Exclusions and refer to anything that is not covered in an insurance policy. It is important that you read the policy documents provided in order to understand any exclusions.
Good State of Repair
Unless your property is in a good state of repair, you will find it difficult to find insurance. A house in good state of repair is often described as being structurally sound with no incomplete building works and no evidence of dry rot, damp, animal or insect infestation, faulty wiring or plumbing, or damage to the roof or chimney.
High-risk items are possessions which burglars are more likely to target during a break in.
This is the main principle of insurance. An indemnity seeks to restore an insured person to the same financial position they were in immediately before they suffered the loss that resulted in their claim.
Any event which is covered by your home insurance is known as an insured incident.
This is the maximum amount an insurance company will pay out on your property.
Insurance Premium Tax (IPT)
IPT is a government tax on insurance. The standard rate is 5% and is automatically included in the quotes you receive.
If you are buying a home insurance policy with someone else you share the home with, you are both joint proposers.
Liability insurance is about financial protection for you and your family. The personal liability coverage within your insurance policy provides coverage for bodily injury and property damage sustained by others for which you or your family members are legally responsible. For example, someone falls down your stairs, or your child accidentally throws a ball through a neighbour’s window, breaking an expensive Chinese vase – you may be held responsible for the damages caused. Under personal liability coverage, the insurance company defends you if you are sued, and pays damages to the injured person up to the limit of liability.
A loss is a reduction in value to your overall wealth, due to the devaluation of your property through damage or theft.
Loss adjustors are employed by insurance companies to investigate and settle insurance claims.
A loss assessor looks at the level of risk associated with an undertaking, decided if it is insurable and what the premium should be if it is. Today much of the loss assessor’s job is automated, which is how you are able to receive online quotes so quickly.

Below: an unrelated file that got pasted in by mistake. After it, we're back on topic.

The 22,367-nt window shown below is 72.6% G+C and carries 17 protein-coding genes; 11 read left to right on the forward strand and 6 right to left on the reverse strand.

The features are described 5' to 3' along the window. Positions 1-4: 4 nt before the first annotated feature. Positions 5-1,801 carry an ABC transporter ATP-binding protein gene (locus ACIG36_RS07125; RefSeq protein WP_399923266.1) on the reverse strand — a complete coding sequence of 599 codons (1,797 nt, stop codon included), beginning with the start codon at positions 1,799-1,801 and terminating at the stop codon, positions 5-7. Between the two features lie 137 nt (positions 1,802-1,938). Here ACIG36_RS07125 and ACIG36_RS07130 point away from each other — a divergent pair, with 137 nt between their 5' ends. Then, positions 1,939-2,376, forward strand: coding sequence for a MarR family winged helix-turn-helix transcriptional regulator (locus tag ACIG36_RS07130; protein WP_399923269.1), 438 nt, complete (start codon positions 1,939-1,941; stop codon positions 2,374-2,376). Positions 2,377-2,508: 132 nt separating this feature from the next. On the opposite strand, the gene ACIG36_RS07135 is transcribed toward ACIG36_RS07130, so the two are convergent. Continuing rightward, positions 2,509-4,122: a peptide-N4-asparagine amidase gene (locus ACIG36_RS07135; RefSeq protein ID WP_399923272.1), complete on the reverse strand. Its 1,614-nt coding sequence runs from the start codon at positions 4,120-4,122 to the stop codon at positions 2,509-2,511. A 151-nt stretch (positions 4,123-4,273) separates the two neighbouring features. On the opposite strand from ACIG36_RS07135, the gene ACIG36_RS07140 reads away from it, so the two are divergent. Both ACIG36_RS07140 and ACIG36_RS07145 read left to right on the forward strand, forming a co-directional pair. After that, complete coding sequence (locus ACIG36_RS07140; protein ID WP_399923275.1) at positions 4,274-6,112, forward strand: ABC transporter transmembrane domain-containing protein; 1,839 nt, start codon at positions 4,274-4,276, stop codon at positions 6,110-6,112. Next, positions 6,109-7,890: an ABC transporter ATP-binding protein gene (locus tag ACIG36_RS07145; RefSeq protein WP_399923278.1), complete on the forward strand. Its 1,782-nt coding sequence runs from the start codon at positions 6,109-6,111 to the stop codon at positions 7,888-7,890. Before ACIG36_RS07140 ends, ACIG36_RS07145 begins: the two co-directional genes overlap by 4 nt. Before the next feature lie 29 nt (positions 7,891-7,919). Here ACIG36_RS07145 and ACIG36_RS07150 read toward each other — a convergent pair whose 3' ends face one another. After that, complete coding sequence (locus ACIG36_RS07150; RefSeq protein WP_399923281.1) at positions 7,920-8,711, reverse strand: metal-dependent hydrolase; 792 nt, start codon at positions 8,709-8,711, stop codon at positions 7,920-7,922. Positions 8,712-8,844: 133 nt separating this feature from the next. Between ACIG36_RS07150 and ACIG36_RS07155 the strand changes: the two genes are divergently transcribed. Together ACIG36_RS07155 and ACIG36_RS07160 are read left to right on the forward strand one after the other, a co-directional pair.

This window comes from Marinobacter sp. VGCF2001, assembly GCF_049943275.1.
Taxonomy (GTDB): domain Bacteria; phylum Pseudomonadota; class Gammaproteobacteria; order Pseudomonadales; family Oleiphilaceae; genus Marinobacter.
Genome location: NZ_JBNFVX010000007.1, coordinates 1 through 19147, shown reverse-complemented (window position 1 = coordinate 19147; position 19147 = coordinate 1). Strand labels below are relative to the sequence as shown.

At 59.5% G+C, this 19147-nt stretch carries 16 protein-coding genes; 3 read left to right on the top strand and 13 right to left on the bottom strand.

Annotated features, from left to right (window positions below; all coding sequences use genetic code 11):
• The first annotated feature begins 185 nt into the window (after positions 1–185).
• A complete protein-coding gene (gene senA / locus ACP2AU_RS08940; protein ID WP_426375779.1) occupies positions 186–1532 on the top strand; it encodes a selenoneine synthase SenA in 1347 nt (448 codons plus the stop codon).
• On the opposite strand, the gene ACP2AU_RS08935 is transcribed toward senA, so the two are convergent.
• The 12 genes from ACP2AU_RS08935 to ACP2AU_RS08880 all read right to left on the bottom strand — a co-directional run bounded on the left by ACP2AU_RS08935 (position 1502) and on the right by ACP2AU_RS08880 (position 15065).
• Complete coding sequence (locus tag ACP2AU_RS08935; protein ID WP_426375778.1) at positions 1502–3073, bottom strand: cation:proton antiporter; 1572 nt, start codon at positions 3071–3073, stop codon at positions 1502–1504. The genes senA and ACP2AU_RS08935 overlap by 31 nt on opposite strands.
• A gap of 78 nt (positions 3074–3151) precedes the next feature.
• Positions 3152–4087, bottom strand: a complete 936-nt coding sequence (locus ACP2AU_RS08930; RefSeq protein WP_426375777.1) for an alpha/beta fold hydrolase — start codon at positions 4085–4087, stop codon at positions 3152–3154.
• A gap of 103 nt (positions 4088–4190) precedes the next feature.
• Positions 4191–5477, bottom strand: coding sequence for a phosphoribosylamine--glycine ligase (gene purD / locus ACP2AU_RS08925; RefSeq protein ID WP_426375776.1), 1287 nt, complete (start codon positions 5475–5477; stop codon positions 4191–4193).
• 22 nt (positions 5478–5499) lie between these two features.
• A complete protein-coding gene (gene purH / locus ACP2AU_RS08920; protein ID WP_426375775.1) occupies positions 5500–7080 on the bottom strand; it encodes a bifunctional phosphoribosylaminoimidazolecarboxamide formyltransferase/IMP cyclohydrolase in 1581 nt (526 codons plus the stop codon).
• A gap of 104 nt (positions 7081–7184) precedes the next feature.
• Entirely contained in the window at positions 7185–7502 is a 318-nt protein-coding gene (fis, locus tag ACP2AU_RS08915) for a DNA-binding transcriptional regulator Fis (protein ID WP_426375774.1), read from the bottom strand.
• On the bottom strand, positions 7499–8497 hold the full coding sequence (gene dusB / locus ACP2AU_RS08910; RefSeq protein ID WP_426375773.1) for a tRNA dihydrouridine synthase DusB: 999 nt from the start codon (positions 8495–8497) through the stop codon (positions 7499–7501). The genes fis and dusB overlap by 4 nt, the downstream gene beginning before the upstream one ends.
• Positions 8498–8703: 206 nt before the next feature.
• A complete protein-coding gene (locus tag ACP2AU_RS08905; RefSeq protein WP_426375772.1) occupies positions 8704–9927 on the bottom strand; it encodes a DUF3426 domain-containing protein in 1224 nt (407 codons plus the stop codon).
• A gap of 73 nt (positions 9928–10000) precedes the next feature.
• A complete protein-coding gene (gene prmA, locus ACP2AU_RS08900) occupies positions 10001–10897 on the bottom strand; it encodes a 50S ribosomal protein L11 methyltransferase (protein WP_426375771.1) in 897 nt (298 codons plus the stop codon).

Any factor that might affect an underwriter’s decision to provide you with insurance is a material fact. If you withhold or give inaccurate material facts when applying for home insurance, the insurer could refuse payment if you make a claim.
New-for-cover will entitle you to a brand new replacement for any insured items that are stolen or damaged.
Obligation to Notify
You have an obligation to notify your insurance providers of any incidents or changes to your details over the life of your policy.
Being over insured means you have bought more insurance than you need. For instance, you only need buildings insurance cover up to the rebuild value of the home, and not its market value – which is often significantly more. Over insuring your property will result in unnecessarily high premiums.
Period of Cover
This is the length of your insurance. Home insurance typically lasts for 12 months, so your period of cover will normally be 12 months from the policy start date.
The premium is the amount you pay for you insurance.
While applying for insurance and waiting for approval, you are known to the insurance company as the proposer.
Rating factors are used by insurers to determine the price of your insurance. They include such things as where you live, claims history and the number of children in the house.
This is the cost of rebuilding your home if it is destroyed. You can use a rebuild calculator or a surveyor to help find the cost.
Risk is an assessment of the likelihood of a claim being made on your home. Home insurance can only be offered after and insurer has assessed the property’s risk.
Your insurance documents will usually include a policy schedule. The schedule is likely to include information such as the sum insured, any discount details, the period of insurance and details of premiums.
The amount an insurance company agrees to pay out on a claim.
Single Article Limit
This is the maximum amount any single item can be insured for in your home under an insurance company’s standard policy.
Insurance companies can include Special Conditions on an insurance policy. Always check the policy’s and read the conditions of your cover.
This refers to the maximum amount of money your buildings and contents are insured for, and the insurance company will not pay out more than this amount in the event of damage or theft.
Under insuring happens when you undervalue your property or fail to cover new property when applying for home insurance. It’s vital not to under insure as insurance providers might not pay out a full claim if you are not properly covered.
An underwriter assesses the risk of a person who has made an insurance application on a particular property, decides whether to accept that risk, and then sets the terms of acceptance which includes conditions and premiums.